The seminar report backlog now reaches this year! And, fittingly, or because I am too ready to say yes to things, the first seminar I attended in 2014 was one that I was giving, before the Centre for the Study of the Middle Ages in Birmingham on 20th January with the title “Miles or militia: war-service and castle-guard in tenth-century Catalonia”. The seminar was only publicised the same day, so I was lucky to get an audience at all, but there were some and I’d like to thank those who came mainly because it was me, since what I do only really crosses the research interests of two people in Birmingham, neither of whom could attend. Anyway: my basic thesis was that there were not many soldiers in tenth-century Catalonia.
If you know the field a bit this may strike you as strange.* In the classic feudal transformation argument this was then an area of quite extensive public military service whose use of force is rapidly privatised in the course of the events of 1020-1050. But before that, in 1010 and 1013, the Catalan army’s raiding Córdoba. To which I say, yes, indeed, there are undeniable references to three ‘public expeditions’—but only three, one of those is the 1010 raid and I discovered the third one a few years ago. Other than that it’s the attempt to defend Barcelona in 985, which of course failed. The few references to military action otherwise—and they are very few—are or could be to very small forces, sometimes extremely few like Oliba’s band of pig-rustlers we mentioned here a few posts back. The only reason you’d suppose, if you came to this evidence for the first time, that there was a lot of military action here is because it’s a frontier and there just must have been, or because it’s a Carolingian polity and we know that the Carolingians demanded large-scale military service and we even have legislation exempting people here from it, which is at least negative evidence, or because you just think that early medieval polities fielded large armies. I don’t want to deny any of those things, but the tenth century was not the high Carolingian era here, and the evidence you would want to prove that such things continued (or, in fact, had ever been demanded) here is very thin, and this in an area that is as we know not short of evidence, even if not really for this.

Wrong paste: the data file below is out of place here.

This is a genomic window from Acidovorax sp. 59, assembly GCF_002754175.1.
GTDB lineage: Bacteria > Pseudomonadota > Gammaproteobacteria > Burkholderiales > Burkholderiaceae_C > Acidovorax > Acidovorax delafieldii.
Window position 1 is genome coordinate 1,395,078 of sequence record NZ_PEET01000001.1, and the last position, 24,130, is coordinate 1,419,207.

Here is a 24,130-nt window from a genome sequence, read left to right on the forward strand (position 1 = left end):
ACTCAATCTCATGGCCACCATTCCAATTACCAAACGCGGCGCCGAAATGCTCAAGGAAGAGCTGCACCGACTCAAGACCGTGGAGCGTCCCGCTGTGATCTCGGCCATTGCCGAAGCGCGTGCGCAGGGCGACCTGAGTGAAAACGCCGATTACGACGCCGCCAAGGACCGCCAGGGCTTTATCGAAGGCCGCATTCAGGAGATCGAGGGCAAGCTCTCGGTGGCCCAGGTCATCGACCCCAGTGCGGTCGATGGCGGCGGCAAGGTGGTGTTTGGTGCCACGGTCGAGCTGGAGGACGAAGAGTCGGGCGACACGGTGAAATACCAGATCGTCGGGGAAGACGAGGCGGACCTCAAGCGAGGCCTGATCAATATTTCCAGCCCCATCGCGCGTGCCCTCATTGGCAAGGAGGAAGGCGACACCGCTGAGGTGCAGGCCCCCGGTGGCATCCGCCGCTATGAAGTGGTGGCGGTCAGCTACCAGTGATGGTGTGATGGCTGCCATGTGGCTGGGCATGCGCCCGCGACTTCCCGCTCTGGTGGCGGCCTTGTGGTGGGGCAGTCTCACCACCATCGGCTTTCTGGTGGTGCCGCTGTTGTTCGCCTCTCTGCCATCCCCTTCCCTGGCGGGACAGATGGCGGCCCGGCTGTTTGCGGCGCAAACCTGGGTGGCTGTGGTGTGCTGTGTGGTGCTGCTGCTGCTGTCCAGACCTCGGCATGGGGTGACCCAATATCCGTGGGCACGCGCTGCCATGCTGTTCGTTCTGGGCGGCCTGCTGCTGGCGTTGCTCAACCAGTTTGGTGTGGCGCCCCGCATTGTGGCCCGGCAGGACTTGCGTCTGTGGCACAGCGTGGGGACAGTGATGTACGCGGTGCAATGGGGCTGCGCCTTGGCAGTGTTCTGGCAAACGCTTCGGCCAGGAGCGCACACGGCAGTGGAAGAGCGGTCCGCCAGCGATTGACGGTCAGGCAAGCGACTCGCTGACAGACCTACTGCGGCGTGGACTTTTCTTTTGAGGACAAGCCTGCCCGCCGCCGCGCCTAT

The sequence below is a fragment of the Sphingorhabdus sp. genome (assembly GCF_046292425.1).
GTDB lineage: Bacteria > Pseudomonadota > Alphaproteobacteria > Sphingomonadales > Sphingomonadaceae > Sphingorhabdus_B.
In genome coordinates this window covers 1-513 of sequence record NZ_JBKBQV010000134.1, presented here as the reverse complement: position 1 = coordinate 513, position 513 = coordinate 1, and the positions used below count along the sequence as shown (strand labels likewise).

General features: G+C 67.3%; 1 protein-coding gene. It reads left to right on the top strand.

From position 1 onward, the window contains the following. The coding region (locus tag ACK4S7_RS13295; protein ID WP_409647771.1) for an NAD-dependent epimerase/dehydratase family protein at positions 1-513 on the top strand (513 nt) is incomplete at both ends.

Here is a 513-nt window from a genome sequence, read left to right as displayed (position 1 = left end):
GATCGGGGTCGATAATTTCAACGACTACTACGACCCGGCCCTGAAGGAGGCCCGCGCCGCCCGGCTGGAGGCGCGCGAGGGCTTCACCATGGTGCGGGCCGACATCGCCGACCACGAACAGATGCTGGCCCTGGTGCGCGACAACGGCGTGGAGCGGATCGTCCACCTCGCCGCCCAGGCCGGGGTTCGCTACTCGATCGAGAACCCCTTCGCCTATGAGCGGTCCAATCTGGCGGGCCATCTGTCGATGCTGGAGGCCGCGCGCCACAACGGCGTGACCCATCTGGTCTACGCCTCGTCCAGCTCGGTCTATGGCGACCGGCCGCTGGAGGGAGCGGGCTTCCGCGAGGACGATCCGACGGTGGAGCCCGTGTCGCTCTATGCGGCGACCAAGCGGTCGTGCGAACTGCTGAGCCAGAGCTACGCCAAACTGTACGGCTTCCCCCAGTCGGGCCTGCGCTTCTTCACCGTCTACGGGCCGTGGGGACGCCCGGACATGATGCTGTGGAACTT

By way of exploring this further, I then acted like the Anglo-Saxonist I was supposed to be in that rôle and went through wills looking for weapons. Who, if anyone, held the sword in early medieval Catalonia? And the answer seemed to be, again, that while the part of evidentiary silence is always hard to assess, very few people can be shown owning swords, and they were all top-rank castellans or churchmen, these often providing their dependents with weaponry in their wills but not usually swords, of which even they had at most two. Lances and hauberks show up a little bit more often, but not much, and still in the hands of people who also bequeathed quite substantial estates. (Though one of the bishops, Guisad II of Urgell, bequeathed a spata ignea and if anyone has any ideas what that might have been, I’d love to hear them…)